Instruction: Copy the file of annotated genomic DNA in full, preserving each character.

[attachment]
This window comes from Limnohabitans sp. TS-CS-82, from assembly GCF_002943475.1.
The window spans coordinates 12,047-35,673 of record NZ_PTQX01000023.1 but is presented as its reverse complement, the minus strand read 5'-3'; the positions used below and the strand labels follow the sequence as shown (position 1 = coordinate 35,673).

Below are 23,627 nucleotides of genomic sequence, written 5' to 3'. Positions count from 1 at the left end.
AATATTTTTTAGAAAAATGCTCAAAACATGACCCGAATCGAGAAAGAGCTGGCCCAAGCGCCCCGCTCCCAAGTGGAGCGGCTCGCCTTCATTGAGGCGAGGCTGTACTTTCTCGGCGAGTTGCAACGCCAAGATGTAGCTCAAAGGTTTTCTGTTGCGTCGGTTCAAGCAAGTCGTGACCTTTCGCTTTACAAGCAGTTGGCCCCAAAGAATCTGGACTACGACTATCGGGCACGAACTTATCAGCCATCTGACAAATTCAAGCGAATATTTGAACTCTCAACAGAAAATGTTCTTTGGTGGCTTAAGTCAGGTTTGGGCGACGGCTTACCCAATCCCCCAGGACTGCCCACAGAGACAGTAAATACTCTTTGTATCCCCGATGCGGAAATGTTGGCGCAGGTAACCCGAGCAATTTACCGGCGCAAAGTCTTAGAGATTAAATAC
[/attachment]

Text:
This window comes from Limnohabitans sp. TS-CS-82, from assembly GCF_002943475.1.
The window spans coordinates 12,047-35,673 of record NZ_PTQX01000023.1 but is presented as its reverse complement, the minus strand read 5'-3'; the positions used below and the strand labels follow the sequence as shown (position 1 = coordinate 35,673).

Below are 23,627 nucleotides of genomic sequence, written 5' to 3'. Positions count from 1 at the left end.
AATATTTTTTAGAAAAATGCTCAAAACATGACCCGAATCGAGAAAGAGCTGGCCCAAGCGCCCCGCTCCCAAGTGGAGCGGCTCGCCTTCATTGAGGCGAGGCTGTACTTTCTCGGCGAGTTGCAACGCCAAGATGTAGCTCAAAGGTTTTCTGTTGCGTCGGTTCAAGCAAGTCGTGACCTTTCGCTTTACAAGCAGTTGGCCCCAAAGAATCTGGACTACGACTATCGGGCACGAACTTATCAGCCATCTGACAAATTCAAGCGAATATTTGAACTCTCAACAGAAAATGTTCTTTGGTGGCTTAAGTCAGGTTTGGGCGACGGCTTACCCAATCCCCCAGGACTGCCCACAGAGACAGTAAATACTCTTTGTATCCCCGATGCGGAAATGTTGGCGCAGGTAACCCGAGCAATTTACCGGCGCAAAGTCTTAGAGATTAAATAC